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Hazing: What Parents Need to KnowDavid Tuttle
Sexually transmitted diseases, also known as STDs: It’s not exactly the conversation of choice between most parents and teens — but it should be! Teens and STDs are a major public health concern.
Teens are having sexual contact, whether we like it or not. Young adults are also catching STDs at an alarming rate, even if they are not having so-called ‘traditional’ intercourse.
A little rusty on your STD knowledge? Here are some basics:
Talking to your teen about STD prevention and safe sexual contact are two key pieces to the discussion.
Many younger teens may not even know how you catch an STD. It’s up to you to let them know that intercourse isn’t the only way STDs can spread. For some diseases, like herpes or HPV, any intimate contact can pass on infections — even skin-to-skin contact. You will need to be prepared to spell this out for them and state the obvious.
Pushing abstinence can be counterproductive and unrealistic. But stating it as fact, that abstinence is the only way to be 100% sure to not get an STD, is accurate and important information to share. Help the young adult in your life understand things like that although condoms and safer sex practices reduce risk, they do not eliminate the risk.
Of course, the idea of having “the talk” can be scary. Sometimes parents have difficulty seeing their offspring as sexual beings — and vice versa! That may make it particularly challenging to talk to your teen about STDs.
Here are some tips to help get the conversation started with the young adults in your life, ages 15-24.
There is almost never the perfect time to talk about things like genital herpes and HIV with your child. Having the conversation before or while your teen is sexually active will give them more tools in order to make better choices.
How early is too early? Depends on who you ask. Teens are having sexual relations at an earlier age, Maybe it’s because of sexualization through social media, but it is happening. Putting your parental head in the sand can give you temporary relief, but it can have lasting repercussions for your child.
Pick a time when your teen doesn’t have to rush to soccer practice or to a Sweet 16. Weekday evenings and weekend mornings often work well for busy students.
And don’t underestimate the power of the car ride. Something about sitting side by side and avoiding that potentially awkward eye contact can work wonders for taboo and difficult topics like teens and STDs.
Dragging out a potentially uncomfortable conversation can just prolong the agony. Get straight to the point of the discussion. Some parents like to have notes to guide them through basic bullet points. And believe it or not, just bringing up the topic is a big first step in letting your kids know that sexual topics are topics that can be discussed.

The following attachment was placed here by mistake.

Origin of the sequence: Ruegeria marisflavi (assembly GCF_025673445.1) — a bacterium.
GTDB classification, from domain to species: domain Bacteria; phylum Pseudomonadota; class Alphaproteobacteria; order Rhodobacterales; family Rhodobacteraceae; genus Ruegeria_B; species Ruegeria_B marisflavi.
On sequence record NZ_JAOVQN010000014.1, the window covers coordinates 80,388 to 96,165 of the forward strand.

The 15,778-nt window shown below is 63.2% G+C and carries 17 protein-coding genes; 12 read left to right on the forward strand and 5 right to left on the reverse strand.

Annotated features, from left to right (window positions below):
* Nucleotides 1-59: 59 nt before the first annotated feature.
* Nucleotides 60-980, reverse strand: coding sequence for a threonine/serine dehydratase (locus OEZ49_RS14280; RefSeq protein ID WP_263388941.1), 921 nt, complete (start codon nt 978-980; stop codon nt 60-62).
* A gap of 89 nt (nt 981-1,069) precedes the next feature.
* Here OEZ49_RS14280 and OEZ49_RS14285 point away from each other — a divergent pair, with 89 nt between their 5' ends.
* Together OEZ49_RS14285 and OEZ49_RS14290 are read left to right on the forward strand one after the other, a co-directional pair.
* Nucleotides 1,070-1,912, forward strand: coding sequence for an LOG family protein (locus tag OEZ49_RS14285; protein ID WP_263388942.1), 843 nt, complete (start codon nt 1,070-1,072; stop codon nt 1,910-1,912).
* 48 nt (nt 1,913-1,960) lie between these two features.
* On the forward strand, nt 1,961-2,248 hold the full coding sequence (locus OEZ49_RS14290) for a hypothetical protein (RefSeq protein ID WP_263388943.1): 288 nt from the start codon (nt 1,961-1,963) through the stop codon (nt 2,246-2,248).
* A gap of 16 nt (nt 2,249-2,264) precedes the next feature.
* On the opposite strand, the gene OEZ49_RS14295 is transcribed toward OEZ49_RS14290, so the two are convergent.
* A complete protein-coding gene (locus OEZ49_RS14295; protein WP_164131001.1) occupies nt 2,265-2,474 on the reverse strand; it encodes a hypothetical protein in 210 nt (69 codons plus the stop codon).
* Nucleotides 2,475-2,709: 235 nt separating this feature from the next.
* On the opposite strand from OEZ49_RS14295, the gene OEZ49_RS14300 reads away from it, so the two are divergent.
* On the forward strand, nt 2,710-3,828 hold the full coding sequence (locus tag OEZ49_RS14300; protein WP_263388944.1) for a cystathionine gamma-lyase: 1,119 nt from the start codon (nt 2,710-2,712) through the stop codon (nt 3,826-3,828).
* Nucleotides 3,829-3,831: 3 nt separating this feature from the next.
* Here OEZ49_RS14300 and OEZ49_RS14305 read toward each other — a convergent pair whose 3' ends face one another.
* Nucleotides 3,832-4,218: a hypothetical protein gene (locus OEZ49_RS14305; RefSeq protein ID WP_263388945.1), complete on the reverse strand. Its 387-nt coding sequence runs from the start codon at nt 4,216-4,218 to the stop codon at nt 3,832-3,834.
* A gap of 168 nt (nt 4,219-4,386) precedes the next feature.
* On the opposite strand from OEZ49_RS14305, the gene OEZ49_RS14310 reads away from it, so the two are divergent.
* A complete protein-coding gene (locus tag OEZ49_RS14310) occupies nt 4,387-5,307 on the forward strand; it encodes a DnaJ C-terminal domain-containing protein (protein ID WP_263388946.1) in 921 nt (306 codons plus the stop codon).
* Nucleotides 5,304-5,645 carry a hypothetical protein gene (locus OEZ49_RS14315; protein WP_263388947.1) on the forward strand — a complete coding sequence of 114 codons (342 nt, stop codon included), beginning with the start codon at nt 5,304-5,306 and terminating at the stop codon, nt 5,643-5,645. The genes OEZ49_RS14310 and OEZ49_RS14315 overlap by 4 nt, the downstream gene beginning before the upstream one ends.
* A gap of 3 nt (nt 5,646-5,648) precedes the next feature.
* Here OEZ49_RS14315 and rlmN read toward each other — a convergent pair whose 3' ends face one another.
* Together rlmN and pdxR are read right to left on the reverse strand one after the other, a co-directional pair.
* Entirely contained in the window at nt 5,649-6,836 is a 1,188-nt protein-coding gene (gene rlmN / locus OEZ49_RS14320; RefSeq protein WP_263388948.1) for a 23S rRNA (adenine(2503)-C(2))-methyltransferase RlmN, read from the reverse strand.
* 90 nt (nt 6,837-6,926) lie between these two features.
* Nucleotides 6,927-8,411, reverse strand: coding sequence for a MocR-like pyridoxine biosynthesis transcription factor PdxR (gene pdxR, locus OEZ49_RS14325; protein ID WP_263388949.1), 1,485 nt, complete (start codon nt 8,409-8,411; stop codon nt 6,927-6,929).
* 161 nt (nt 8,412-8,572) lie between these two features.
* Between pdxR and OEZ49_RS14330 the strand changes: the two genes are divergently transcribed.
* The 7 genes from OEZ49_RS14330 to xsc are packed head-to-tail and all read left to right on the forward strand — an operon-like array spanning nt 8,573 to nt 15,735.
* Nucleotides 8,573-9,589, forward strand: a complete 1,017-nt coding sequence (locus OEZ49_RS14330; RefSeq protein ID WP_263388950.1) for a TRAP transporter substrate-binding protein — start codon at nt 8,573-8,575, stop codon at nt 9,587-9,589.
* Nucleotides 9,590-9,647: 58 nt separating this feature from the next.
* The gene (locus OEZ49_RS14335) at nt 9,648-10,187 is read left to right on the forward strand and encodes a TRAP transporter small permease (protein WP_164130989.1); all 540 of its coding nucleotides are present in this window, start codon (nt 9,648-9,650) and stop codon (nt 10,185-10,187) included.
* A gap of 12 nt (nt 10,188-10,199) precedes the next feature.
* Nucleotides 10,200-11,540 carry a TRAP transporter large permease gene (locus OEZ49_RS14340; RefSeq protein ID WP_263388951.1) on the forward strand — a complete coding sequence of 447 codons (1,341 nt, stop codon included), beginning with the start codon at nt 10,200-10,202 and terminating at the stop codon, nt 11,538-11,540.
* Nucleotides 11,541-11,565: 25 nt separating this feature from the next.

Sharing a personal anecdote can be a good way to start the conversation since it can show your young adult that you are willing to be vulnerable and honest with them. Remember that teens particularly in the LGBTQIA space may face unique concerns and may benefit from access to things like PrEP, a drug to prevent HIV. Wherever your teen falls on the sexuality spectrum, teens and STDs is a topic relevant to them.
The CDC website has helpful factsheets like Condoms Dos and Don’ts, as do various public health sites, and it can be a good idea to share those websites with your teen. Finding a few safe sex TikToks to support your points can be a game changer as far as parental street cred and your teen actually being more open to listening to you.
A serious topic can certainly benefit from lighter moments. You can pull out your phone mid-conversation and share a relevant TikTok. Sending an email after your talk with a short list (3-5) links can also be a great way to allow your young adult private time to think about and absorb what was discussed while encouraging them to explore other questions.
Chances are your kid will, and probably already has, Googled info on the topic. It is important for them to recognize that the wisdom of Reddit may not always be the best or most accurate source of info.
Hopefully, you have opened up a line of communication for a more comfortable conversation surrounding an often uncomfortable topic.
Be ready for questions like “Mom, where can I get the Monkeypox vaccine,” without batting an eye. Think about buying your teen condoms or encouraging a clinic or doctor’s visit to discuss birth control. Sexual health is an important part of our healthcare routine. As parents, it is our job to love, listen and guide no matter how old they are — up to and including the blossoming sexuality years.
Help your student take the best possible care of themselves and get support when they need it.